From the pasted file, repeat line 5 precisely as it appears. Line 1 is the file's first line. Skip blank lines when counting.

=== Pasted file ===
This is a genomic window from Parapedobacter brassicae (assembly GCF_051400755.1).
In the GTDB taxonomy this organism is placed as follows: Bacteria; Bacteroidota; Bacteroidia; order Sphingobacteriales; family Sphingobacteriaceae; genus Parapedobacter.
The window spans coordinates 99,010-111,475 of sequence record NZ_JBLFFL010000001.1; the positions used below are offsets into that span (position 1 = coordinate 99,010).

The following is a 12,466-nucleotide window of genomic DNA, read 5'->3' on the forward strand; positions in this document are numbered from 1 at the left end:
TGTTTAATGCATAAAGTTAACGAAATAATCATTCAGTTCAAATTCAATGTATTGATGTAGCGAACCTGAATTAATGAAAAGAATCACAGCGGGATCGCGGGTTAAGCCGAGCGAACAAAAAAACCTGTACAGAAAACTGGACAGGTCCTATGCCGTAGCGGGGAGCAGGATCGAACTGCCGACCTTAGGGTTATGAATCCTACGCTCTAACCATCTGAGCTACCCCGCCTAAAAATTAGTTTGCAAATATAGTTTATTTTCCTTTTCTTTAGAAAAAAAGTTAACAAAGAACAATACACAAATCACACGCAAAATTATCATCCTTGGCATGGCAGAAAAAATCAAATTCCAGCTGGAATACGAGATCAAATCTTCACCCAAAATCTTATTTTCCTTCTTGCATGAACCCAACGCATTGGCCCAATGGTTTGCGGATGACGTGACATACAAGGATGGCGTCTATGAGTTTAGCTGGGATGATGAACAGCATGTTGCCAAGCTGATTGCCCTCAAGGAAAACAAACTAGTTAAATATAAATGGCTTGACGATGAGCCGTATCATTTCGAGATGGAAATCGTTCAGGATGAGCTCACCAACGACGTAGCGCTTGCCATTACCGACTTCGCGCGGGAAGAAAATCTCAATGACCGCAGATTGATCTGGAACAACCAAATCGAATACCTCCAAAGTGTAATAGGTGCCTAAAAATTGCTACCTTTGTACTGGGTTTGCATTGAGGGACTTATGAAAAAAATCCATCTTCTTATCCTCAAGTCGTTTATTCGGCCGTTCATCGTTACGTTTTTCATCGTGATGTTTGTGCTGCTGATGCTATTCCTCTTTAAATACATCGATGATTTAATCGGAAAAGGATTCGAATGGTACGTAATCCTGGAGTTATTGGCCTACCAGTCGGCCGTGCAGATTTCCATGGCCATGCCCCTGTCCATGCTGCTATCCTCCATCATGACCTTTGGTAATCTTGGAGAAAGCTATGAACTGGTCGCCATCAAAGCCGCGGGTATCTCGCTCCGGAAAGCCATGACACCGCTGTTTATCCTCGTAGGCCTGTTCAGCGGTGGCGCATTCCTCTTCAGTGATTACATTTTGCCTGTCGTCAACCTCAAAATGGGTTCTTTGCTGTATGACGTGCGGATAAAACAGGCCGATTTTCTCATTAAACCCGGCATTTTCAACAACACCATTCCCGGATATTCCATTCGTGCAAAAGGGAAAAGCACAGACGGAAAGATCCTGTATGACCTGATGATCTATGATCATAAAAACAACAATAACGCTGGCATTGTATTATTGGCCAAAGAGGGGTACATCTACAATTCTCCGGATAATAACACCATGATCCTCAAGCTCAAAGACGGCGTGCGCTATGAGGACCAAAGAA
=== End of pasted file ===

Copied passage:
TGTTTAATGCATAAAGTTAACGAAATAATCATTCAGTTCAAATTCAATGTATTGATGTAGCGAACCTGAATTAATGAAAAGAATCACAGCGGGATCGCGGGTTAAGCCGAGCGAACAAAAAAACCTGTACAGAAAACTGGACAGGTCCTATGCCGTAGCGGGGAGCAGGATCGAACTGCCGACCTTAGGGTTATGAATCCTACGCTCTAACCATCTGAGCTACCCCGCCTAAAAATTAGTTTGCAAATATAGTTTATTTTCCTTTTCTTTAGAAAAAAAGTTAACAAAGAACAATACACAAATCACACGCAAAATTATCATCCTTGGCATGGCAGAAAAAATCAAATTCCAGCTGGAATACGAGATCAAATCTTCACCCAAAATCTTATTTTCCTTCTTGCATGAACCCAACGCATTGGCCCAATGGTTTGCGGATGACGTGACATACAAGGATGGCGTCTATGAGTTTAGCTGGGATGATGAACAGCATGTTGCCAAGCTGATTGCCCTCAAGGAAAACAAACTAGTTAAATATAAATGGCTTGACGATGAGCCGTATCATTTCGAGATGGAAATCGTTCAGGATGAGCTCACCAACGACGTAGCGCTTGCCATTACCGACTTCGCGCGGGAAGAAAATCTCAATGACCGCAGATTGATCTGGAACAACCAAATCGAATACCTCCAAAGTGTAATAGGTGCCTAAAAATTGCTACCTTTGTACTGGGTTTGCATTGAGGGACTTATGAAAAAAATCCATCTTCTTATCCTCAAGTCGTTTATTCGGCCGTTCATCGTTACGTTTTTCATCGTGATGTTTGTGCTGCTGATGCTATTCCTCTTTAAATACATCGATGATTTAATCGGAAAAGGATTCGAATGGTACGTAATCCTGGAGTTATTGGCCTACCAGTCGGCCGTGCAGATTTCCATGGCCATGCCCCTGTCCATGCTGCTATCCTCCATCATGACCTTTGGTAATCTTGGAGAAAGCTATGAACTGGTCGCCATCAAAGCCGCGGGTATCTCGCTCCGGAAAGCCATGACACCGCTGTTTATCCTCGTAGGCCTGTTCAGCGGTGGCGCATTCCTCTTCAGTGATTACATTTTGCCTGTCGTCAACCTCAAAATGGGTTCTTTGCTGTATGACGTGCGGATAAAACAGGCCGATTTTCTCATTAAACCCGGCATTTTCAACAACACCATTCCCGGATATTCCATTCGTGCAAAAGGGAAAAGCACAGACGGAAAGATCCTGTATGACCTGATGATCTATGATCATAAAAACAACAATAACGCTGGCATTGTATTATTGGCCAAAGAGGGGTACATCTACAATTCTCCGGATAATAACACCATGATCCTCAAGCTCAAAGACGGCGTGCGCTATGAGGACCAAAGAA